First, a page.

OVAC Artist Gallery Profile: Narciso Argüelles

November 5, 2015

Resources for Artists | , , ,

The Oklahoma Visual Arts Coalition hosts the virtual Artist Gallery for members to show their work. With more artists unveiled all the time, the OVAC Artist Gallery is an excellent resource for anyone seeking artists for exhibitions, commissions, public art, or special projects. OVAC drives traffic to the site, and many artists have recieved commissions and exhibition opportunities via the OVAC Artist Gallery.

As part of this membership benefit, artists who regularly update their pages may be invited to have an interview on the blog. Today we feature OVAC member and Oklahoma City artist Narciso Argüelles. This interview was conducted by our current intern Jonathan Johnson. 

Jonathan Johnson: What is your history and involvement with OVAC?

Narciso Argüelles: I have been an OVAC member for years now. I have been blessed to receive a residency from OVAC [for the first Concept exhibition]. Also, I have had the pleasure to serve as a volunteer at several OVAC events and to have taught for OVAC as part of their education programming. I am very grateful to OVAC. Julia [Kirt, the former director,] and Kelsey [Karper, former associate director,] have been great supporters of me and the arts in Oklahoma, and of course the new director [Holly Moye] and staff continue to give so much to the art scene in Oklahoma. Many of my students have benefited greatly from OVAC educational programming and have received grants and been part of OVAC exhibitions.

The Occupied

Narciso Argüelles, “The Occupied,” Installation with wood, vellum, slide projects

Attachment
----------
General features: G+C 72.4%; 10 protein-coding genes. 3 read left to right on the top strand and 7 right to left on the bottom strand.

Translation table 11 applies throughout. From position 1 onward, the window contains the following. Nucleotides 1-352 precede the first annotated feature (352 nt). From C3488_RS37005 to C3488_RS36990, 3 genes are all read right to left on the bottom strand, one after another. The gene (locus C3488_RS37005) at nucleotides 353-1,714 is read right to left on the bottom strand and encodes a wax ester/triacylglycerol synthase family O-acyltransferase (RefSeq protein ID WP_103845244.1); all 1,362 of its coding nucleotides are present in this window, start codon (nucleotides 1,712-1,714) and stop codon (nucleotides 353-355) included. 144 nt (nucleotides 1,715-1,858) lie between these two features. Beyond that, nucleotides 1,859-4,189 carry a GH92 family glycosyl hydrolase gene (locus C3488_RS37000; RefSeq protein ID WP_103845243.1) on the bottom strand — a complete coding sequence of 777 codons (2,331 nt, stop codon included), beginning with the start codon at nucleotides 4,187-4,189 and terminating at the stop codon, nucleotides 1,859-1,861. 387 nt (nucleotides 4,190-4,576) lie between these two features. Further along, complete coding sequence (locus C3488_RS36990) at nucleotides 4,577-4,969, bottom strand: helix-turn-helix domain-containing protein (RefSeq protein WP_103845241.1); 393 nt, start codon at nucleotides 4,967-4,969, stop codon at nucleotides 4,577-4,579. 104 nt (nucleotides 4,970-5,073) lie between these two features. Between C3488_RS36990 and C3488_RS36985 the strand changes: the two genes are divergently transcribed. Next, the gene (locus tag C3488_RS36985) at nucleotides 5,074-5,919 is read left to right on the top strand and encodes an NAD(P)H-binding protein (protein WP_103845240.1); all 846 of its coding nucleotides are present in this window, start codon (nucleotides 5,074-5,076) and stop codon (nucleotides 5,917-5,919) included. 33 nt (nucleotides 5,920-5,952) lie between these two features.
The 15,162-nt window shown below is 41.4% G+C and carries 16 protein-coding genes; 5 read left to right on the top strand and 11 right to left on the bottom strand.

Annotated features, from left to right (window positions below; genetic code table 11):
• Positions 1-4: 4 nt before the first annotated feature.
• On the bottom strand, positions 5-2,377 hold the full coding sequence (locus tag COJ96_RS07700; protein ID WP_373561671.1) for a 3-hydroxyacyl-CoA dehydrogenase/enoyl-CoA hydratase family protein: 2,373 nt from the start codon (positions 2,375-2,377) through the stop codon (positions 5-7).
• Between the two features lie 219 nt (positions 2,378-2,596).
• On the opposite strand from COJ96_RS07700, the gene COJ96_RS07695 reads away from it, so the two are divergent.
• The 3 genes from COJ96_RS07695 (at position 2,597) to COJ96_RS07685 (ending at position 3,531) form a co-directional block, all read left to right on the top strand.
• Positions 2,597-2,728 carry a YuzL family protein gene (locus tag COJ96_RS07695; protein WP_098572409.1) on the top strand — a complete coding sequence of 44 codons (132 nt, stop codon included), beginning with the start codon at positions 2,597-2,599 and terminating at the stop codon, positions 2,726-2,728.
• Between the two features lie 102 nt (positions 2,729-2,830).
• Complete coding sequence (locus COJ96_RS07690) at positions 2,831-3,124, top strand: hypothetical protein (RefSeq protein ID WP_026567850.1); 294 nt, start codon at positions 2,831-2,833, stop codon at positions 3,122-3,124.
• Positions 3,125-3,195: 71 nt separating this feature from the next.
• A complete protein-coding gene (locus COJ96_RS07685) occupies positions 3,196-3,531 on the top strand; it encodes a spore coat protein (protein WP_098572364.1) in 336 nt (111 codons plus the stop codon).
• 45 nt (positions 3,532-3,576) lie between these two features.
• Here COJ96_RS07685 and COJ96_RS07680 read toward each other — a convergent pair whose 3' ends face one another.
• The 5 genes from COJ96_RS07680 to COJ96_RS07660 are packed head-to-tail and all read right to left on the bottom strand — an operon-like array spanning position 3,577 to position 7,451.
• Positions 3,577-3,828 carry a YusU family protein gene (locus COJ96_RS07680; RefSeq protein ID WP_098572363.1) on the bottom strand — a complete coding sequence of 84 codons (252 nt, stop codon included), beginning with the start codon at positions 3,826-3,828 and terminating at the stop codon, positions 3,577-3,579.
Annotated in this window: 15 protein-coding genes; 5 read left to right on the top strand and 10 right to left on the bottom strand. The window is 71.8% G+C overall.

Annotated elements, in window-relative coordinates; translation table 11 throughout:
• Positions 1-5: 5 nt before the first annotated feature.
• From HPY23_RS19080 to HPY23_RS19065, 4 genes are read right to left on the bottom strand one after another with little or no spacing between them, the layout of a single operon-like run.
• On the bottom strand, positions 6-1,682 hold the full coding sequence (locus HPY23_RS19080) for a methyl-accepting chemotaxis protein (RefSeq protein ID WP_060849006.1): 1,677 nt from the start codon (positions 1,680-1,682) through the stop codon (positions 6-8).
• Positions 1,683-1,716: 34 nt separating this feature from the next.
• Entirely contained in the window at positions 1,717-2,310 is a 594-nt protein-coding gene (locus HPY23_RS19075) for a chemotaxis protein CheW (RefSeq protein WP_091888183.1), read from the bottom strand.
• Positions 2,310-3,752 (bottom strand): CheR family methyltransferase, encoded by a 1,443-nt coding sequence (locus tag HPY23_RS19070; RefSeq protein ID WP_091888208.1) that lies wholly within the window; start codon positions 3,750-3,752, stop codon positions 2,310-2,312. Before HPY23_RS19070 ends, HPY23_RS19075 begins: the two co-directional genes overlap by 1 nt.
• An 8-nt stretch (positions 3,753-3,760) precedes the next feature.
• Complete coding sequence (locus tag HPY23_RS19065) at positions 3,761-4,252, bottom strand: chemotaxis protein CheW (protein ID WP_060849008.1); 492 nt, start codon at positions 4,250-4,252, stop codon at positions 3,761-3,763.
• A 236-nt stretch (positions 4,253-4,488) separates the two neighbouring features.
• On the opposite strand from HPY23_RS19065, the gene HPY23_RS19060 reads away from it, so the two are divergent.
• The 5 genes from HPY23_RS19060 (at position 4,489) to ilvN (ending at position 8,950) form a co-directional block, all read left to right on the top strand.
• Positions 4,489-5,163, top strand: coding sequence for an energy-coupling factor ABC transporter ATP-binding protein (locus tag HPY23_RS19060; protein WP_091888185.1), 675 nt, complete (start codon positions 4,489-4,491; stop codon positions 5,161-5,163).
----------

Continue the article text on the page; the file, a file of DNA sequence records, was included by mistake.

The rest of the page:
While being a teacher of the arts, what views do you have on the younger generations contribution to art?

The contributions of the younger generations are very important. So many artists have fought for the rights for all artists. Issues regarding funding, racism, and censorship come to mind. It is important that the up-and-coming artistss to understand the barriers and challenges of past generations. It is important for the new generation to take up the cause as well as to contribute artistically.

Chicano Deconstruct

Narciso Argüelles, “Chicano Deconstruct,” Installation with bicycle, metal, neon and mirrors.

What do you hold as your greatest accomplishment and why?

As a teacher, I love it when my students succeed. There are so many it is difficult to pick just one. But a few years back, There was an exhibit that I curated with my current and former students for IAO Gallery. The exhibit was a huge success. As an artist, Perhaps my biggest accomplishment was when I represented Mexico and the United States in the Ninth Biennale of Sydney, Australia; an international art exhibit.

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